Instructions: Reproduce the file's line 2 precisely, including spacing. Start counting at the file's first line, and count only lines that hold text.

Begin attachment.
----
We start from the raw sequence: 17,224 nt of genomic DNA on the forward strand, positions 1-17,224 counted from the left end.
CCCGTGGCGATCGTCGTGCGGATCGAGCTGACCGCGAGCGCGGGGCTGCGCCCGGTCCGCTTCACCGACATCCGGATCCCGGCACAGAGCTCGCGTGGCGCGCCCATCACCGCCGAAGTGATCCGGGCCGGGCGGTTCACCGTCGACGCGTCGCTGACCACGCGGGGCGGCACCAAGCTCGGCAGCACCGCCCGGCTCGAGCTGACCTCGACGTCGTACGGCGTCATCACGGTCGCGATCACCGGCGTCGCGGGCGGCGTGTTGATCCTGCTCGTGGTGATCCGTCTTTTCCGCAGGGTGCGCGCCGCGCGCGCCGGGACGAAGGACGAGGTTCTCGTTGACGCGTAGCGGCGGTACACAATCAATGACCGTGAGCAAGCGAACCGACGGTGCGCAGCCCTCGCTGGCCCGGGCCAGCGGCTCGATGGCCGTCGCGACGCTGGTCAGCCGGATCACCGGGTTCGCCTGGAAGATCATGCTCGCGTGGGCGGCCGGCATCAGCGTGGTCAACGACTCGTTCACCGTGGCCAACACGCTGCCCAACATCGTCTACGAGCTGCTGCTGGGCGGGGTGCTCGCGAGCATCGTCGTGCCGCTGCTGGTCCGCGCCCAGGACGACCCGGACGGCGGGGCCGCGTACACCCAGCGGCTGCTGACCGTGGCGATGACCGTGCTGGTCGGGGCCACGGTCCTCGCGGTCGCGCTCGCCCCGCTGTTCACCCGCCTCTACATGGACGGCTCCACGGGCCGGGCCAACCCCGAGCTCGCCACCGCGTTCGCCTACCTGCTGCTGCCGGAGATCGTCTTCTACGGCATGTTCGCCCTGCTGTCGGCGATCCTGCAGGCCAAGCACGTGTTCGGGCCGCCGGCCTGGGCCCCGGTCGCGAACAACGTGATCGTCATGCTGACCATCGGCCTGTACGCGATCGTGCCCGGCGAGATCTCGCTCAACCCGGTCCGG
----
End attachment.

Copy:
CCCGTGGCGATCGTCGTGCGGATCGAGCTGACCGCGAGCGCGGGGCTGCGCCCGGTCCGCTTCACCGACATCCGGATCCCGGCACAGAGCTCGCGTGGCGCGCCCATCACCGCCGAAGTGATCCGGGCCGGGCGGTTCACCGTCGACGCGTCGCTGACCACGCGGGGCGGCACCAAGCTCGGCAGCACCGCCCGGCTCGAGCTGACCTCGACGTCGTACGGCGTCATCACGGTCGCGATCACCGGCGTCGCGGGCGGCGTGTTGATCCTGCTCGTGGTGATCCGTCTTTTCCGCAGGGTGCGCGCCGCGCGCGCCGGGACGAAGGACGAGGTTCTCGTTGACGCGTAGCGGCGGTACACAATCAATGACCGTGAGCAAGCGAACCGACGGTGCGCAGCCCTCGCTGGCCCGGGCCAGCGGCTCGATGGCCGTCGCGACGCTGGTCAGCCGGATCACCGGGTTCGCCTGGAAGATCATGCTCGCGTGGGCGGCCGGCATCAGCGTGGTCAACGACTCGTTCACCGTGGCCAACACGCTGCCCAACATCGTCTACGAGCTGCTGCTGGGCGGGGTGCTCGCGAGCATCGTCGTGCCGCTGCTGGTCCGCGCCCAGGACGACCCGGACGGCGGGGCCGCGTACACCCAGCGGCTGCTGACCGTGGCGATGACCGTGCTGGTCGGGGCCACGGTCCTCGCGGTCGCGCTCGCCCCGCTGTTCACCCGCCTCTACATGGACGGCTCCACGGGCCGGGCCAACCCCGAGCTCGCCACCGCGTTCGCCTACCTGCTGCTGCCGGAGATCGTCTTCTACGGCATGTTCGCCCTGCTGTCGGCGATCCTGCAGGCCAAGCACGTGTTCGGGCCGCCGGCCTGGGCCCCGGTCGCGAACAACGTGATCGTCATGCTGACCATCGGCCTGTACGCGATCGTGCCCGGCGAGATCTCGCTCAACCCGGTCCGG